Opening Sheffield Doc/Fest, Daisy Asquith looks at a century of gay life in the United Kingdom
Dir: Daisy Asquith. UK, 2017, 75mins.
Raiding the archives to piece together a century of gay experiences, Daisy Asquith’s labour of love Queerama is both a heartening celebration of progress and a cautionary reminder of all the broken lives and lonely hearts trampled along the way. This serious-minded cornucopia of gay life is perfectly timed for the commemorations around the 50th anniversary of the Sexual Offences Act that partially decriminalised homosexual acts between two men in England and Wales. Festival screenings and slender theatrical possibilities should follow Queerama’s world premiere as the opening night of Doc/Fest in Sheffield.
Queerama spends significantly more time recalling the miseries of the past than rejoicing in the advances of recent decades
QueeramaQueerama offers a bare minimum of context before travelling extensively through the canon of gay films and television productions. There are landmark moments from Victim (1961), The Killing Of Sister George (1968), The Naked Civil Servant (1974), Oranges Are Not The Only Fruit (1989), Young Soul Rebels (1991) and countless others that are used to create an emotional narrative rather than a chronological history of the past century in the United Kingdom.
Excerpts from television documentaries and topical discussion programmes of the 1960s come as a grim reminder of what now seem like the Dark Ages in terms of British attitudes to homosexuality. Virtually any gay individual brave enough to be interviewed is shown in a way that protects their identity. Pity is mingled with disgust as closeted lives are held up for scrutiny with the belief that this is simply not normal. Fear, ignorance and prejudice are the order of the day as homosexuality is very much “the love that dare not speak its name” and well-meaning television journalists ask “once a girl is lesbian can anything be done to change it?”.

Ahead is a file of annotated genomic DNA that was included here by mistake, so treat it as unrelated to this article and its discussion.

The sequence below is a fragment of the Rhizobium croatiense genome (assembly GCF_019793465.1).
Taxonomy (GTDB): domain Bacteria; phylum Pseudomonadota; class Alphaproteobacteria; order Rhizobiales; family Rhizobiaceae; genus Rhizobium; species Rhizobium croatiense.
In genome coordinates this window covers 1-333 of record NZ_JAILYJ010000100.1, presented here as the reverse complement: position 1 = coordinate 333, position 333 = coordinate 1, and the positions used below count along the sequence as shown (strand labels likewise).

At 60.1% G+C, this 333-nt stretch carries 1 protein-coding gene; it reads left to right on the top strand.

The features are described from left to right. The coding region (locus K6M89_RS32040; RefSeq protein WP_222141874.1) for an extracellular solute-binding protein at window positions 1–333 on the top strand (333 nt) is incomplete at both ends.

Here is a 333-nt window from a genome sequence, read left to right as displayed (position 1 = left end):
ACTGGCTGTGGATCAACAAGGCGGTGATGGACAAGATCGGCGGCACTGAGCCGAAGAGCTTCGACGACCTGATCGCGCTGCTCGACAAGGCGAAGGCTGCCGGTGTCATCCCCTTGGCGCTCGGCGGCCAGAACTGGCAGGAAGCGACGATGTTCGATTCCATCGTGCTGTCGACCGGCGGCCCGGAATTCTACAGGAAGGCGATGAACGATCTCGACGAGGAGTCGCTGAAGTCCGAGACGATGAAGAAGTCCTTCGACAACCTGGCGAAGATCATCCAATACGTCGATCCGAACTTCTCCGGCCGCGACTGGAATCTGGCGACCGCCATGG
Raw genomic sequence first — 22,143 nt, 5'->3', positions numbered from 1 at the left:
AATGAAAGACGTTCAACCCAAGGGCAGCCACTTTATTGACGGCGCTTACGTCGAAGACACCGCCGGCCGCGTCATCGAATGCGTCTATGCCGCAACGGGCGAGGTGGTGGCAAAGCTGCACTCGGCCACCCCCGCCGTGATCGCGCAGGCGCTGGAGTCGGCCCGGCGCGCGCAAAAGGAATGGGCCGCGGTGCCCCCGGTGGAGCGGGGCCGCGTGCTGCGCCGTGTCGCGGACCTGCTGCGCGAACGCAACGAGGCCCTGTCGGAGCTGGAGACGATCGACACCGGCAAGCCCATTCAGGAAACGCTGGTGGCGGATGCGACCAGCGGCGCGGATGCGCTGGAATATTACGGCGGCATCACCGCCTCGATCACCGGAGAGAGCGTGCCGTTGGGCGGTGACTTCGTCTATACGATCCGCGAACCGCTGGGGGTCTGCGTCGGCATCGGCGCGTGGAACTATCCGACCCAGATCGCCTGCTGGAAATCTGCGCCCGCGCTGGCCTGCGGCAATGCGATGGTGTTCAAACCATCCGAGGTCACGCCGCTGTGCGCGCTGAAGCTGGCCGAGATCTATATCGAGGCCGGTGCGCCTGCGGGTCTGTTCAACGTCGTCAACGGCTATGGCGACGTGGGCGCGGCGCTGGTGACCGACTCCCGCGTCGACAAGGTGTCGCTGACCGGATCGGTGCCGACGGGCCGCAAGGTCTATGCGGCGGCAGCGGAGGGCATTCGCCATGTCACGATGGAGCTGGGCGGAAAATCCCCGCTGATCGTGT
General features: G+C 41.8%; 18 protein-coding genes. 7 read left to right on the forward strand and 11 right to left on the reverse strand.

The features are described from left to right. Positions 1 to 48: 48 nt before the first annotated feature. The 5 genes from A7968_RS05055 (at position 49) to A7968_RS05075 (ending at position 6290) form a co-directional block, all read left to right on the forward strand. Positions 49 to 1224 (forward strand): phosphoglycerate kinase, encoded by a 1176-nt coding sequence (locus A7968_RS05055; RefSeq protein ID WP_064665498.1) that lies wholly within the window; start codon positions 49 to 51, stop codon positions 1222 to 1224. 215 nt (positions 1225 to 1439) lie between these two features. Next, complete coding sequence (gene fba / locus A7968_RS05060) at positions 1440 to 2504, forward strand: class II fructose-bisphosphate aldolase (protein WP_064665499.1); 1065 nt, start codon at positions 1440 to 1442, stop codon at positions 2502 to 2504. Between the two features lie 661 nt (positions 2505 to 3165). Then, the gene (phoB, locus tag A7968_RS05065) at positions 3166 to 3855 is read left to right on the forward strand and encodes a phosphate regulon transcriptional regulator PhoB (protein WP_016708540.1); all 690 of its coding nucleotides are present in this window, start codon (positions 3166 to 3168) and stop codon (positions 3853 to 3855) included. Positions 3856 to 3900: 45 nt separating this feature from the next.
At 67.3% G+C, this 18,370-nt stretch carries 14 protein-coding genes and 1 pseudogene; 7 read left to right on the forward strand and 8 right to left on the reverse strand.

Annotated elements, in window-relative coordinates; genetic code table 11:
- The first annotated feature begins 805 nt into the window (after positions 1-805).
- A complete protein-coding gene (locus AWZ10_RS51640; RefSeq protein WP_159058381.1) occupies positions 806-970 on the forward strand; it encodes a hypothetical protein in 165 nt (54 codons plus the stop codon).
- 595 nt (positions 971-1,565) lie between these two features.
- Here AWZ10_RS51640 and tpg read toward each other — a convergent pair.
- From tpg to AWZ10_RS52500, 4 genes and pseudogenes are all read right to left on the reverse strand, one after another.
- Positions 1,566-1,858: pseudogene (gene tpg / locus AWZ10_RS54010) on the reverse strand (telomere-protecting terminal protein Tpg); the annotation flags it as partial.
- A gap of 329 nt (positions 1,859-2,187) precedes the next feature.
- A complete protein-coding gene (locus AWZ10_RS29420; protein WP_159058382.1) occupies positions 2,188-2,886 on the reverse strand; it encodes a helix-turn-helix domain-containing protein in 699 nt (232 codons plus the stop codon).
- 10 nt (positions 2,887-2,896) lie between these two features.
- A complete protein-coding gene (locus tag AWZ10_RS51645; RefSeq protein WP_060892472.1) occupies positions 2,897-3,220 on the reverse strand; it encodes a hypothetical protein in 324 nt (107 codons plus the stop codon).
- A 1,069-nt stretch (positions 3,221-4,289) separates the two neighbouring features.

There is plenty of opportunities to laugh at the ridiculous, outmoded attitudes of yesteryear but the cumulative impact of the material is often upsetting rather than liberating. A huge amount has changed, but viewers are left to lament the injustices suffered by past generations.
Exploring themes from closeted, lonely lives to punitive laws, sexual desire, queer bashing and an unforgiving society, Asquith utilises an exhausting, sometimes repetitive selection of clips. A wide-ranging mosaic gives due weight to the achievements of Derek Jarman and Terence Davies, the plight of Oscar Wilde and the wise words of Quentin Crisp.
Even a widely-cast net that ranges from Jessie Matthews in First A Girl (1935) to The L-Shaped Room (1962), Girl Stroke Boy (1971) and Staircase (1969) with Richard Burton and Rex Harrison, fails to include a number of major (and presumably expensive) titles like Sunday, Bloody Sunday (1971), My Beautiful Laundrette (1985) and Pride (2014).
Queerama also feels slightly unbalanced, spending significantly more time recalling the miseries of the past than rejoicing in the advances of recent decades. Gay pride, activism in response to the AIDS pandemic and opposition to Section 28, the campaign for equality in the age of consent, same-sex marriage and much more feel as if they have been shoehorned into a rushed final fifth of the film.
The element that lends unity to the jigsaw-puzzle structure and emotional weight to the entire film is the luscious soundtrack featuring music from Alison Goldfrapp, John Grant, Hercules & Love Affair. The rich, melodic voice of Grant and the jagged, witty lyrics of his songs like ‘I Hate This Town’, ‘Supernatural Defibrilator’ and ‘JC Hates Faggots’ provide the perfect accompaniment to all the images of love, lust, pain, self-loathing and pride and take the film to a different level.
Production company/international sales: ieie productions, email@example.com
Producer: Catryn Ramasut
Executive producers: Mary Burke, Adam Patridge, Kate Townsend
Editor: Kenny McCracken
Music: John Grant, Alison Goldfrapp, Hercules & Love Affair